alphabetical order, and provide the grantor’s name, the relevant volume number, page number and memorial reference, without any description of the property in question. From 1833 onwards, the county for the property in question is recorded. There is unfortunately no index to grantees, but an online database currently under construction at http:// irishdeedsindex.net is currently redressing that particular restriction, although it will be some time before the project is completed.
The Registry of Deeds and the Land Registry can be accessed at the Property Registration Authority (PRA) in Dublin ( www.prai. ie). The authority provides a research service for all Registry of Deeds transactions registered after 1833, but prior to this year, research needs to be carried out by applicants themselves. From 1970, the records are indexed electronically. Following the Partition of Ireland in the early 1920s, a separate series of Registry of Deeds memorials has been kept in Northern Ireland. For research purposes, the all-Ireland Registry of Deeds memorials from 1708 to 1922 are freely available to consult on microfilm at the Public Record Office of Northern Ireland ( www.nidirect. gov.uk/proni), as are paper indexes from 1923–1989 for Northern Irish registered entries post-Partition.
If you cannot make it easily to Dublin or Belfast, however, the majority of these same microfilms, covering the period from 1708 to 1929, are now available to view on the FamilySearch website. The collection, entitled ‘Transcripts of memorials of deeds, conveyances and wills, 1708–1929’, is accessible on the FamilySearch catalogue page directly at https://familysearch. org/search/catalog/185720. This lists all the relevant microfilms available, starting with those containing the Grantors Indexes, arranged in alphabetical order within concurrent chronological periods, followed by the Land Indexes arranged in a similar order. The microfilms for the deeds themselves are the final records catalogued on the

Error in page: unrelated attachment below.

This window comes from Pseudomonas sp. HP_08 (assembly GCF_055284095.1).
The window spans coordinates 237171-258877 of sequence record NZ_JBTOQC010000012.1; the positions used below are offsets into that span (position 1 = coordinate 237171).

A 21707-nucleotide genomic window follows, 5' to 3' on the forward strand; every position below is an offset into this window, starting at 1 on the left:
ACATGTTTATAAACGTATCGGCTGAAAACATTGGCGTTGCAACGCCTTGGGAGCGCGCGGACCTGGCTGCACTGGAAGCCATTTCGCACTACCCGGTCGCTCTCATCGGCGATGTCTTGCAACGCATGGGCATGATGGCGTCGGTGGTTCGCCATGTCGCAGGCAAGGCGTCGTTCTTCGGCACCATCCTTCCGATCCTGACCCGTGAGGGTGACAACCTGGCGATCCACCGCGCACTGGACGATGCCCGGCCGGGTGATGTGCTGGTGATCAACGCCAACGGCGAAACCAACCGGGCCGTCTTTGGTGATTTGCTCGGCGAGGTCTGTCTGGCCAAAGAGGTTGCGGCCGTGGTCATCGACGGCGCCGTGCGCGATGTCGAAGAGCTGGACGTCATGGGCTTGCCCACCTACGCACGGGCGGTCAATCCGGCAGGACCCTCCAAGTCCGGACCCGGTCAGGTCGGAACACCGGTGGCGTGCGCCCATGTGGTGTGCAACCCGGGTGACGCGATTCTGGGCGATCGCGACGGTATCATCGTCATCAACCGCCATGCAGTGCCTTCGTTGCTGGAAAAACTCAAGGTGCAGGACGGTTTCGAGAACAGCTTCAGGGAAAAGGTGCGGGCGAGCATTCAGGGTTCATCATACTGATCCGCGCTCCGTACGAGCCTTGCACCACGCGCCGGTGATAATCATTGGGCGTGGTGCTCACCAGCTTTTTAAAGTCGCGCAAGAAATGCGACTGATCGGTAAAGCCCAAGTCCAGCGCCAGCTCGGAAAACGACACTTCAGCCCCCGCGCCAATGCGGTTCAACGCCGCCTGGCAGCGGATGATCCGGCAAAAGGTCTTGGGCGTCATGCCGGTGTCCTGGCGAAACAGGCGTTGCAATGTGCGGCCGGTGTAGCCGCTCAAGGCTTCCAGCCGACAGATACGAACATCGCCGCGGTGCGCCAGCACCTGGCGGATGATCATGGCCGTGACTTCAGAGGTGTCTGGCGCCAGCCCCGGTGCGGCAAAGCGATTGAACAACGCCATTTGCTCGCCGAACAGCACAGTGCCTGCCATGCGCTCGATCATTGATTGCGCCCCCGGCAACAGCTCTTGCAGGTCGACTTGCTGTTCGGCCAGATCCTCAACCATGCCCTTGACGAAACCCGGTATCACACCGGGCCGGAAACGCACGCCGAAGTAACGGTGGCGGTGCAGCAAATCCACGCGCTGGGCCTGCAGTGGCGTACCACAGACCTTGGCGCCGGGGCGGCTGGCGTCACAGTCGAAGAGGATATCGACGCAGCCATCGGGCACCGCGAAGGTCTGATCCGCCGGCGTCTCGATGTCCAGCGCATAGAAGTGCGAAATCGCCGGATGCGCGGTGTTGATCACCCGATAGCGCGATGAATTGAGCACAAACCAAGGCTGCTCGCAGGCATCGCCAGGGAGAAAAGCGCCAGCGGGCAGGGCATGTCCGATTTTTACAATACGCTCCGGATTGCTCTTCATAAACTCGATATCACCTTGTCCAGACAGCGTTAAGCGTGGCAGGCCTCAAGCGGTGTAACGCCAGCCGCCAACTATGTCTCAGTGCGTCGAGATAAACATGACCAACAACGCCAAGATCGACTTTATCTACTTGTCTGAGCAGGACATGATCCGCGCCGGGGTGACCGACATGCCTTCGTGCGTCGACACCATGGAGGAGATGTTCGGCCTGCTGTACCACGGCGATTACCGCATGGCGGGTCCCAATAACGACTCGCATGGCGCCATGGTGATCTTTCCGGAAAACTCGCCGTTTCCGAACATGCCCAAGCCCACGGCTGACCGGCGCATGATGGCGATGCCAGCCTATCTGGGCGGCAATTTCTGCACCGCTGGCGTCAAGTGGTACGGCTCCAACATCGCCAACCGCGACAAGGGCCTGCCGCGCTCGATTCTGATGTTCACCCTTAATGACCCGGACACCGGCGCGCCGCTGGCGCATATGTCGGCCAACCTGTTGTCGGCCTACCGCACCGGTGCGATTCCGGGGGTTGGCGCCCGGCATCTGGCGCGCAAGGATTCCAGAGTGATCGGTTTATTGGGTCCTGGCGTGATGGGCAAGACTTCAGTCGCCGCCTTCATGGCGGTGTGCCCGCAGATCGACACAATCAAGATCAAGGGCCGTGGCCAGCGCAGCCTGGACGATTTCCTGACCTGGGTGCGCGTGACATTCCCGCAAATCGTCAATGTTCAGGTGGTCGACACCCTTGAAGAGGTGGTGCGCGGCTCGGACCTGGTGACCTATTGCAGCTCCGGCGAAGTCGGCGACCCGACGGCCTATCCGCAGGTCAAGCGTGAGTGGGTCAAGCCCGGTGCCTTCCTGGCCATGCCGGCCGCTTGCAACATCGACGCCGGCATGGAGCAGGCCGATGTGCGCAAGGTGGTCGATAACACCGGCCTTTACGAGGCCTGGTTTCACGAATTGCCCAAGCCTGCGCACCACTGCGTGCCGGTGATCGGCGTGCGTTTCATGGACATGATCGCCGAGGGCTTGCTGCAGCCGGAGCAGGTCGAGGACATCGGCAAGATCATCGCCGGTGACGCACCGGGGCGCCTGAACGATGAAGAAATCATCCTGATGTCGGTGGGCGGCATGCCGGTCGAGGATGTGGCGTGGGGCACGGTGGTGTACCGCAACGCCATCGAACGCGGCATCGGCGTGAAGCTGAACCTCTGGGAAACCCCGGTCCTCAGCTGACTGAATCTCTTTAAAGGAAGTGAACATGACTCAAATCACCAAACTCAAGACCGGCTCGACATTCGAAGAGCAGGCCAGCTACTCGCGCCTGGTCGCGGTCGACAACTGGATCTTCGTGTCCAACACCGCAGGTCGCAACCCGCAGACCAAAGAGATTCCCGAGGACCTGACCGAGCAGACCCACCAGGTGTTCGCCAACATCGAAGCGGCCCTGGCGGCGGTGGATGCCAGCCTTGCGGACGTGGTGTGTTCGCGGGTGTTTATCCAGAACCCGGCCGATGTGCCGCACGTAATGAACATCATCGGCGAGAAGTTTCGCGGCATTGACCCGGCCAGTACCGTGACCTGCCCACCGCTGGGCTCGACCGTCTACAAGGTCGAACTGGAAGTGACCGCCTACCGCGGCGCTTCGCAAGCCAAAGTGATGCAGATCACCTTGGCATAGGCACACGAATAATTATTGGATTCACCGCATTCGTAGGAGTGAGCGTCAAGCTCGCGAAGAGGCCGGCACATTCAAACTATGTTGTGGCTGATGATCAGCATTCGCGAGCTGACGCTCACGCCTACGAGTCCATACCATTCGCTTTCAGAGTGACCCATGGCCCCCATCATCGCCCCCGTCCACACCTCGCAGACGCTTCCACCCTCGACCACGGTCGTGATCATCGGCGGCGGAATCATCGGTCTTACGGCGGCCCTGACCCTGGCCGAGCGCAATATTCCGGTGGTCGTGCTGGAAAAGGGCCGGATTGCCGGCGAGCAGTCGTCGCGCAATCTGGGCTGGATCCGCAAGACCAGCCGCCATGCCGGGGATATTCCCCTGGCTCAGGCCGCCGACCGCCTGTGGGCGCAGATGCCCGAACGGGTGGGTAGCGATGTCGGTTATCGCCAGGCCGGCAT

If you cannot make it to Dublin or Belfast, the majority of these microfilms are available to view on FamilySearch
page, arranged both chronologically and by volume number.
Most of the records can be viewed on your computer, by clicking on the camera icon at the end of the relevant listing; once viewed, relevant entries can be downloaded and saved to your computer, or printed off. It should be noted that the black-andwhite microfilming that took place was not perfect, with parts of some volumes difficult to read, with poor cropping, and in some instances, illegibility, due to the poor quality of the original source material. A small number of microfilms have also yet to be digitised – this will be indicated by a small icon of a microfilm at the end of the catalogue entry. If this is the case, a copy of the microfilm in question can still be requested for delivery to your local FamilySearch family history centre.
Finally, note that in 1892 a new Land Registry was also established in Ireland, utilising a record of mapbased land registrations. Following the Partition of the island, this system has been maintained via separate registers in both the Republic of Ireland and Northern Ireland. Both the Land Registry and Registry of Deeds systems are still in use to this day, but it is the intention that in the future the Registry of Deeds will be phased out in both countries, with all property transactions solely recorded on their respective Land Registries.
For the Land Registry in the Republic of Ireland visit www. landdirect.ie, which provides details on how to access the public register for a fee, as well as a useful interactive map to allow you to search for properties. For Northern Ireland, visit the Department of Finance website at www. finance-ni.gov.uk/topics/ landregistration.
Dublin in the mid-18th century. In some cases the Registry of Deeds can provide useful information about land ownership in this period